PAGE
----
Natureza & Conservação Natureza & Conservação
Nat Con 2016;14:142-5 DOI: 10.1016/j.ncon.2016.09.002
Policy Forums
Where do seedlings for Restinga restoration come from and where should they come from?
Julia Dias de Freitas, Ricardo Bertoncello, Alexandre Adalardo de Oliveira, Adriana Maria Zanforlin Martini,
Laboratory of Tropical Forest Ecology, Department of Ecology, Institute of Biosciences, Universidade de São Paulo, São Paulo, SP, Brazil
Received 11 April 2016, Accepted 04 September 2016

In a study specifically designed to quantify the production of seedlings grown from seeds collected in Restinga, we found only six from 122 surveyed nurseries in São Paulo state producing local seedlings. Total number of commercially produced seedlings was relatively low. Thus, we compared it with the number of legally committed seedlings to restoration projects in seaside towns in São Paulo state. We found local seedling production representing only one third (32%) of legally committed seedlings. Given this discrepancy between production and demand, we presumed that most of seedlings used in restoration projects in seaside towns has come from other regions. In view of this, we discuss some aspects of the debate about introduction of exogenous seedlings in restoration projects, highlighting the recent literature recommendations for singular ecosystems, such as coastal plain vegetation. We highlighted some potential negative effects on the long-term ecological restoration success and presented some alternative policy actions in order to encourage local seedling production and to register seedling provenance.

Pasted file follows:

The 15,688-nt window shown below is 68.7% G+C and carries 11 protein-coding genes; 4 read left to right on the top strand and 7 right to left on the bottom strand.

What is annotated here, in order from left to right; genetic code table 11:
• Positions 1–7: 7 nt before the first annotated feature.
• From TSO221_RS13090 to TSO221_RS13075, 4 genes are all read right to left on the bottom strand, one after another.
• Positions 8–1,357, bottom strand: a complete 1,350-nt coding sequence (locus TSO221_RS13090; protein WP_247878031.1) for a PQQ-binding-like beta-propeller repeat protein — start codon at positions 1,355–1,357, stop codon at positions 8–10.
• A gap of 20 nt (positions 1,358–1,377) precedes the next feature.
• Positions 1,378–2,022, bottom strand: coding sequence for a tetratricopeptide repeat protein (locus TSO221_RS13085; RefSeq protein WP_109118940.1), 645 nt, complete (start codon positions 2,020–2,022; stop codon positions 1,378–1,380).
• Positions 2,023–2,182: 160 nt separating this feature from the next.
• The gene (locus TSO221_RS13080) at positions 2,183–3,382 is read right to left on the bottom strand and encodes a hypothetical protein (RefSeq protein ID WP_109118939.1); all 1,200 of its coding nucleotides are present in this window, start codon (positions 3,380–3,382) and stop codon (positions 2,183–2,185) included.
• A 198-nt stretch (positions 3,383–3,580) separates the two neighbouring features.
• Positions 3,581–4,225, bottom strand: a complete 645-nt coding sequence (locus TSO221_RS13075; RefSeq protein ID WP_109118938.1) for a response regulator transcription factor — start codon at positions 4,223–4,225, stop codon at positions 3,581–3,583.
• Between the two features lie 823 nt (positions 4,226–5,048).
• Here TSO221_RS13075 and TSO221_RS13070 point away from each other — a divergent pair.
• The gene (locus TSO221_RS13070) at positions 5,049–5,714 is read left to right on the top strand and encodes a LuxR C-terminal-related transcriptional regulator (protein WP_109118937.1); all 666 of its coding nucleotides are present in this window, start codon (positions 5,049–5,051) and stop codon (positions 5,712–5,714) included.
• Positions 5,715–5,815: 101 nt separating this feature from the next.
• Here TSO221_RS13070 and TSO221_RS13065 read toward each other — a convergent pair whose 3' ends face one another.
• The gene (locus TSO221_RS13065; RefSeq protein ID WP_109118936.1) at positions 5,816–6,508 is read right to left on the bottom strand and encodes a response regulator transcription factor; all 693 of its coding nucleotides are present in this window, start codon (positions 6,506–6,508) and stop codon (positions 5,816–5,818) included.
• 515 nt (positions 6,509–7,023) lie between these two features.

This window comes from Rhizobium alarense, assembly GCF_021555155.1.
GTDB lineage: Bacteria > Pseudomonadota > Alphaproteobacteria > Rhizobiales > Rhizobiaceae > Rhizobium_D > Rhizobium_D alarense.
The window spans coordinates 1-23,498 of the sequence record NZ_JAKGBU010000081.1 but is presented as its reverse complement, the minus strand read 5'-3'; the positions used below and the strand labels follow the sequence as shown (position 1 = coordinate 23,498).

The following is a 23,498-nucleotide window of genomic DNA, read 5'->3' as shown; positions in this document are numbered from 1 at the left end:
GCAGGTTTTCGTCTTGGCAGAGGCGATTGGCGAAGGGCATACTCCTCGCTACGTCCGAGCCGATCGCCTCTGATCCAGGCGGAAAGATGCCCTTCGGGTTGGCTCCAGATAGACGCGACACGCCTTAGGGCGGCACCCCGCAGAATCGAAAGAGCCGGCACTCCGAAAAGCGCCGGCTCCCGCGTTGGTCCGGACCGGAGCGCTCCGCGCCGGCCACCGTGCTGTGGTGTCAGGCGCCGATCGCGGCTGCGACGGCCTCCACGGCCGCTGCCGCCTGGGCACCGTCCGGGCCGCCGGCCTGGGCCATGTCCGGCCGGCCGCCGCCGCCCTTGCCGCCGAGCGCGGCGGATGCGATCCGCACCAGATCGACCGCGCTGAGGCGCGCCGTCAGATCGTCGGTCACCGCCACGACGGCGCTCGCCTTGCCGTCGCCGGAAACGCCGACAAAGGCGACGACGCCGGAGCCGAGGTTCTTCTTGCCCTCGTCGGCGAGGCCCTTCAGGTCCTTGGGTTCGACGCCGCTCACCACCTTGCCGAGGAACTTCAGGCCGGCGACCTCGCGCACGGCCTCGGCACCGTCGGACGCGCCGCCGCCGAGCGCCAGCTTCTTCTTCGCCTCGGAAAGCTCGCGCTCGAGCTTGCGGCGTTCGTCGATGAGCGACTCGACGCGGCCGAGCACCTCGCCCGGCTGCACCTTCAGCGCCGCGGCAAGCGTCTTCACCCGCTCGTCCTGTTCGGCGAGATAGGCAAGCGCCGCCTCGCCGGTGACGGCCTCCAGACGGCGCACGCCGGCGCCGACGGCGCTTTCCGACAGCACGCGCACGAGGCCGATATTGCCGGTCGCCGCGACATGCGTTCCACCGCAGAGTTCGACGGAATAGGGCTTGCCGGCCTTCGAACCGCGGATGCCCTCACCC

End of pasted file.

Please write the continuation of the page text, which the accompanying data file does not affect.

Seed provenance, Local genotypes, Nursery, Precautionary principle, Coastal plain vegetation